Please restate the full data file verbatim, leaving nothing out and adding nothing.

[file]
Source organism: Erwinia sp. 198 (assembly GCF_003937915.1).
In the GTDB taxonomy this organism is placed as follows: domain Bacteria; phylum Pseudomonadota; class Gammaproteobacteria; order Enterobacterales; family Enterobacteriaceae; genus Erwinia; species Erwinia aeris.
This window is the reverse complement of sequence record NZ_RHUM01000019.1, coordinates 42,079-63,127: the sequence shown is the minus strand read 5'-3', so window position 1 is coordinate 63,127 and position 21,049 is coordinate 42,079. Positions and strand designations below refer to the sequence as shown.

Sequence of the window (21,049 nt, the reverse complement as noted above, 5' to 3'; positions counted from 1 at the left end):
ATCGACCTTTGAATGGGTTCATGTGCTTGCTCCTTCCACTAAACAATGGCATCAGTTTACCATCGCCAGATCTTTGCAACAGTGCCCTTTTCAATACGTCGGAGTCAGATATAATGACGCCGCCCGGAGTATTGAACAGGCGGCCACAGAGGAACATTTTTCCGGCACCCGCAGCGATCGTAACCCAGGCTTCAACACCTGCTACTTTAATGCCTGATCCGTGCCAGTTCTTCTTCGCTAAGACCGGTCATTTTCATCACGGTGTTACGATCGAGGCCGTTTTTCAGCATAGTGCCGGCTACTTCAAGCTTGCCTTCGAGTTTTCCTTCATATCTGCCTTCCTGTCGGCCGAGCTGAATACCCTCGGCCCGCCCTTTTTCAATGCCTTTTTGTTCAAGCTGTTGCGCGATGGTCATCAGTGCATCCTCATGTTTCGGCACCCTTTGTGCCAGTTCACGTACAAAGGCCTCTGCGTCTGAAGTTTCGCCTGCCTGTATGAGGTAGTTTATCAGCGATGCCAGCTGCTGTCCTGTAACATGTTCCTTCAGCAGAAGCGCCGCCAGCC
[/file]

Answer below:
Source organism: Erwinia sp. 198 (assembly GCF_003937915.1).
In the GTDB taxonomy this organism is placed as follows: domain Bacteria; phylum Pseudomonadota; class Gammaproteobacteria; order Enterobacterales; family Enterobacteriaceae; genus Erwinia; species Erwinia aeris.
This window is the reverse complement of sequence record NZ_RHUM01000019.1, coordinates 42,079-63,127: the sequence shown is the minus strand read 5'-3', so window position 1 is coordinate 63,127 and position 21,049 is coordinate 42,079. Positions and strand designations below refer to the sequence as shown.

Sequence of the window (21,049 nt, the reverse complement as noted above, 5' to 3'; positions counted from 1 at the left end):
ATCGACCTTTGAATGGGTTCATGTGCTTGCTCCTTCCACTAAACAATGGCATCAGTTTACCATCGCCAGATCTTTGCAACAGTGCCCTTTTCAATACGTCGGAGTCAGATATAATGACGCCGCCCGGAGTATTGAACAGGCGGCCACAGAGGAACATTTTTCCGGCACCCGCAGCGATCGTAACCCAGGCTTCAACACCTGCTACTTTAATGCCTGATCCGTGCCAGTTCTTCTTCGCTAAGACCGGTCATTTTCATCACGGTGTTACGATCGAGGCCGTTTTTCAGCATAGTGCCGGCTACTTCAAGCTTGCCTTCGAGTTTTCCTTCATATCTGCCTTCCTGTCGGCCGAGCTGAATACCCTCGGCCCGCCCTTTTTCAATGCCTTTTTGTTCAAGCTGTTGCGCGATGGTCATCAGTGCATCCTCATGTTTCGGCACCCTTTGTGCCAGTTCACGTACAAAGGCCTCTGCGTCTGAAGTTTCGCCTGCCTGTATGAGGTAGTTTATCAGCGATGCCAGCTGCTGTCCTGTAACATGTTCCTTCAGCAGAAGCGCCGCCAGCC